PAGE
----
Our expectations for this visit were...well, we really didn't have any expectations; it was a social call. What ever happened here happened. We knew that Dave worked long hours at the University of Conception and that the girls were back in school after their summer break. We had arranged prior to arriving to have Luz be our spanish teacher for the week and we are having 2 hour lessons each morning. Other than that, we have allowed ourselves to be incorporated into whatever it is that is going on in their lives.

We have been to that "famous" Cathedral and the Artisan Market and at the moment, there is also an International Market on the Plaza de Armas that we have gone to. We all took a day trip to Thermas de Chillan in the Andes Mountains where we hiked to the top of a mountain (a small one) and then swam in the hot spring pools in the area. But the highlight of being here in Chillan is the social time that we have had with our friends and their family. It is also about being in a "regular" Chilean town and just living life here.

Since this isn't a well touristed town, short term apartment rentals are not really available. Dave and Luz's next door neighbors, Tatiana and Leonardo and their family, have vacated their house and moved in with Leonardo's mother so that we could use their house for the 10 days that we are here. Now that's what you call great neighbors! Thank you Tatiana and Leonardo for your generosity. We have a wonderful house to live in and best of all, we now have the most awesome visinos (neighbors) in all of Chillan!

Thursday, March 26, 2009

AMY AND ANDREA!!!!!!!!!!!!!!!!!!!!!!!!!

Way way back in 2007 when we were planning our trip itinerary, two of our best friends had decided to move to Chile for two years. Their mom is Chilean and she wanted them to grow up with some sense of Chilean Culture. We were planning our itinerary. Why not fit them into it? Chillan, Chile is a nice town, right?

When they left in '07, Siena and I would occasionaly say to each other "I can't wait to see Amy and Andrea." But it was too far away to think much of it. As we made our way east and east and finaly south, the suspense continued to build. In Easter Island we would constantly say, "How many more days 'till we see Amy and Andrea?" In Santiago, we couldn't even pay attention to the sites! Not that they weren't nice, but every few seconds we would squeal or say "I wish we were in Chillan right now!" The 5 hour train ride seemed to last for 10 million hours, but then we finally pulled into the station. Amy and Andrea were jumping up and down holding an orange and brown banner welcoming us to Chillan. We were sooooooooooooooooooooooooo excited to see them!!! We arrived on a Friday so we had that afternoon, Saturday and Sunday to play with them. No time was wasted, we started playing immediatley. We played non stop unless dragged somewhere against our own free will. Okay, okay, we did some things that we did like. Like yesterday, we had a day at school with Amy, gym and art. She also showed us the chapel at her school, it was actually quite nice!!!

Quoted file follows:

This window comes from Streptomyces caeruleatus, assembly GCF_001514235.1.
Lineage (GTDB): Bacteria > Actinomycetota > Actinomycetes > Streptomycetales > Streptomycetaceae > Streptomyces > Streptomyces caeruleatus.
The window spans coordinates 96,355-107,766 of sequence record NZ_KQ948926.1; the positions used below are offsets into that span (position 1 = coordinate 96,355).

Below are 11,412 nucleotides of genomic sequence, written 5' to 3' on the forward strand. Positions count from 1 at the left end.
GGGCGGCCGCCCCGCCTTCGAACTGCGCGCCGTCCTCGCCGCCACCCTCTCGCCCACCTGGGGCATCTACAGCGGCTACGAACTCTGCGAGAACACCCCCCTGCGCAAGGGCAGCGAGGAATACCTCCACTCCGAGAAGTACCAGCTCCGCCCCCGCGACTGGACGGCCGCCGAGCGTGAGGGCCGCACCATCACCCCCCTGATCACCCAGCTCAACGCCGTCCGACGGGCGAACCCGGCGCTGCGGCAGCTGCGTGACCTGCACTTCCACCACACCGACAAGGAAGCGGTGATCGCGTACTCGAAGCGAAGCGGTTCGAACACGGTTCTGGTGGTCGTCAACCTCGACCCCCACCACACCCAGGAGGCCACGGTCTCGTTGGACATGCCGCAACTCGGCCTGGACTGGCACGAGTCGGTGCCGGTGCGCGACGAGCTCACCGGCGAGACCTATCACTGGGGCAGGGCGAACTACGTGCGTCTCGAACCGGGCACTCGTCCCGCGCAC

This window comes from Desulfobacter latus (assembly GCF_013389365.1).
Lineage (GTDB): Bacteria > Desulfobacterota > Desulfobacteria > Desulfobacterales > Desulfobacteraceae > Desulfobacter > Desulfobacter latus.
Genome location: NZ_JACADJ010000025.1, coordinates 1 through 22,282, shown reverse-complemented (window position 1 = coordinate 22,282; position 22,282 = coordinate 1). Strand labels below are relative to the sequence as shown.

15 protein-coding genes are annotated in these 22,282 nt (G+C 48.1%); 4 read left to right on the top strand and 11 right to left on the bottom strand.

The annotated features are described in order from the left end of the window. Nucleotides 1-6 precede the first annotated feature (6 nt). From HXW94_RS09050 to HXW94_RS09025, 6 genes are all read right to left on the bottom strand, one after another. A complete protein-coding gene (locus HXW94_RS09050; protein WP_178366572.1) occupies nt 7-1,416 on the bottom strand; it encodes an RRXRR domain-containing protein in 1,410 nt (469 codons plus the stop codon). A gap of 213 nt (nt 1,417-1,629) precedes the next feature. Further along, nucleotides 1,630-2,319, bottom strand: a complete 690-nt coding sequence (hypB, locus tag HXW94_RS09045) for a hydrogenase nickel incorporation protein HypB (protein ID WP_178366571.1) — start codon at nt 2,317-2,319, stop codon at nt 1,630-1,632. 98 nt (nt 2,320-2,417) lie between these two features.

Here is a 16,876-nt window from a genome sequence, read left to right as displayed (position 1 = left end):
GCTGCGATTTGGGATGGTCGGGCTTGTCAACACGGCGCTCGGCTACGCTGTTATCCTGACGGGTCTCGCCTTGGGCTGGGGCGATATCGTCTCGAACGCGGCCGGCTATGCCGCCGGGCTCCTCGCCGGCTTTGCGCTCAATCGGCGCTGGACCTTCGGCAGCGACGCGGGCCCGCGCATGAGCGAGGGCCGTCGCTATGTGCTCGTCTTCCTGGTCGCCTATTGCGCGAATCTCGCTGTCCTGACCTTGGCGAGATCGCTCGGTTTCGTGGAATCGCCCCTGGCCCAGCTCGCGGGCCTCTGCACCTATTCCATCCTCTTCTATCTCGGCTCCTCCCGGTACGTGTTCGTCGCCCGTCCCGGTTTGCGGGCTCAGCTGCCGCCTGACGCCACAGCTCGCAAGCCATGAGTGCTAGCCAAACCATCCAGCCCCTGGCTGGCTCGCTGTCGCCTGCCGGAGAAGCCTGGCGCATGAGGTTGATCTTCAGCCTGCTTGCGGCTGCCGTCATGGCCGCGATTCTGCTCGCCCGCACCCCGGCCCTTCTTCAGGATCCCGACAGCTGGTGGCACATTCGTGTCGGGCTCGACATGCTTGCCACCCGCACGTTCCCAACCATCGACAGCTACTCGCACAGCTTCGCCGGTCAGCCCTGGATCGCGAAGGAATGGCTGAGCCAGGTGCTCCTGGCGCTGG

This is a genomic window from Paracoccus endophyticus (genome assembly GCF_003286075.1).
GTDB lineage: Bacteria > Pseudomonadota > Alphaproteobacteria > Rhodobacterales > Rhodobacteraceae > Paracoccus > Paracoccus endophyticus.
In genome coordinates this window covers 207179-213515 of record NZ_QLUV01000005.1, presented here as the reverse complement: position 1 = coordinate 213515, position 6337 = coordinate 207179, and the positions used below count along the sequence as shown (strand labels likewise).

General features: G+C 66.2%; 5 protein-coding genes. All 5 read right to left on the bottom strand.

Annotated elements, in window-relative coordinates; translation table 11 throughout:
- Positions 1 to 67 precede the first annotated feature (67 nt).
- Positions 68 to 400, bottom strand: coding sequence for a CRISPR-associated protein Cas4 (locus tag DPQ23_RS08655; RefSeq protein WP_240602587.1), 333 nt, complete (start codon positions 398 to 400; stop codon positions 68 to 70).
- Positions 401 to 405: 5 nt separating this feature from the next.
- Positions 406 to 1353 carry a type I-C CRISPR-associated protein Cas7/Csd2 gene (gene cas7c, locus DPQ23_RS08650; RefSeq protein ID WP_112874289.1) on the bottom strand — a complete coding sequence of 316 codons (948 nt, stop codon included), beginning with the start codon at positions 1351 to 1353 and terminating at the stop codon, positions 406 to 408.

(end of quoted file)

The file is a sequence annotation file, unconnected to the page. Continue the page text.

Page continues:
We are having a great time here, so if we decide to stay for their next four months, don't be suprised!!!

Tuesday, March 24, 2009

Welcome to Llama Land

Here we are - mainland Chile, also known as Llama land. I call it Llama Land because they have a lot of llamas in the north. Right now we are in the central part of Chile, in Chillan. Before we came here, we were in Santiago for one day.

The first thing we did in Santiago was get on the subway to historic Santiago. Once we got there we walked around the government buildings and plazas. Here in Chile, there is usually a main plaza and a lot of smaller ones.

After that, we took the subway down to the fish market where we had lunch. Avocet thought it smelled bad! Soon, we headed down to one of the smaller peaks in the Andes Mountain Range. The Andes Mountains surround most of Chile and border Argentina. We took a funicular up to the statue of the Virgin Mary at the top.

There is also a zoo there but we heard it was really wild!! The next day we took the 5 hour train headed to Chillan to see our friends, Amy, Andrea, Dave, and Luz.

(The following paragraphs of Chile were taken from my friend Andrea's school books and translated from the original Spanish)

Chile announced their independence from Spain officially on February 12, 1818. Chileans celebrate their independence day on September 18th. It's like our 4th of July. Just like America, Chile had to fight for independence, and there were two main sides - the royalists (who were faithful to the Spainards) and the patriots (who wanted independence). The Chileans got their idea for independence mainly from the United States and their victory from Britain and also for the same reasons as the colonists in the United States: political, social, and economic.

Chile is called a tri-continental country. This is because Chile owns land in three different continents: South America, Oceania, and Antartica. The land in Oceania are islands like Rapa Nui (or Easter Island) and Sala Y Gomez, and they are more then 3,000 kilometres apart from the mainland. Chile has a big share of Antartica along with many other countries. They have 4 basecamps, the third largest amount.